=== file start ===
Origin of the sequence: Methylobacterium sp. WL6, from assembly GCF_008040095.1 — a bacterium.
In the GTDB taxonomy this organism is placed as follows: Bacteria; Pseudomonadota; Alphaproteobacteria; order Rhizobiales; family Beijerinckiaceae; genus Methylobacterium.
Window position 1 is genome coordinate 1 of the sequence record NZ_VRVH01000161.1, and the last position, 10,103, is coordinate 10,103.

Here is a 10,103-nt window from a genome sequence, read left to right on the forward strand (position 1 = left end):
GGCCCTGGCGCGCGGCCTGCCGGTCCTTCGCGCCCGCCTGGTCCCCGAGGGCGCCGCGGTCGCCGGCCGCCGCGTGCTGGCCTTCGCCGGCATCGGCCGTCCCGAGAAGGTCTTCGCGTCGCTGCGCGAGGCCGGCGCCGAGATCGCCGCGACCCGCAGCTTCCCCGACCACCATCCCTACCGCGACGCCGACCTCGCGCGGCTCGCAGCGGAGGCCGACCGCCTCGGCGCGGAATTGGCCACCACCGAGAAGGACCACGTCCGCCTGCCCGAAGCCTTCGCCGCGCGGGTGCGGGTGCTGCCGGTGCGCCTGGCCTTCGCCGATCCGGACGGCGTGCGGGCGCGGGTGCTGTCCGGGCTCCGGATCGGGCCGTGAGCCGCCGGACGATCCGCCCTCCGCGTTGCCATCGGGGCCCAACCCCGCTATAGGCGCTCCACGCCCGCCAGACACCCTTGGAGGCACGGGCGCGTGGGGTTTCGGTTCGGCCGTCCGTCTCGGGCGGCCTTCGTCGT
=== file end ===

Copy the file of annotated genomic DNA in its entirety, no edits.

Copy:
Origin of the sequence: Methylobacterium sp. WL6, from assembly GCF_008040095.1 — a bacterium.
In the GTDB taxonomy this organism is placed as follows: Bacteria; Pseudomonadota; Alphaproteobacteria; order Rhizobiales; family Beijerinckiaceae; genus Methylobacterium.
Window position 1 is genome coordinate 1 of the sequence record NZ_VRVH01000161.1, and the last position, 10,103, is coordinate 10,103.

Here is a 10,103-nt window from a genome sequence, read left to right on the forward strand (position 1 = left end):
GGCCCTGGCGCGCGGCCTGCCGGTCCTTCGCGCCCGCCTGGTCCCCGAGGGCGCCGCGGTCGCCGGCCGCCGCGTGCTGGCCTTCGCCGGCATCGGCCGTCCCGAGAAGGTCTTCGCGTCGCTGCGCGAGGCCGGCGCCGAGATCGCCGCGACCCGCAGCTTCCCCGACCACCATCCCTACCGCGACGCCGACCTCGCGCGGCTCGCAGCGGAGGCCGACCGCCTCGGCGCGGAATTGGCCACCACCGAGAAGGACCACGTCCGCCTGCCCGAAGCCTTCGCCGCGCGGGTGCGGGTGCTGCCGGTGCGCCTGGCCTTCGCCGATCCGGACGGCGTGCGGGCGCGGGTGCTGTCCGGGCTCCGGATCGGGCCGTGAGCCGCCGGACGATCCGCCCTCCGCGTTGCCATCGGGGCCCAACCCCGCTATAGGCGCTCCACGCCCGCCAGACACCCTTGGAGGCACGGGCGCGTGGGGTTTCGGTTCGGCCGTCCGTCTCGGGCGGCCTTCGTCGT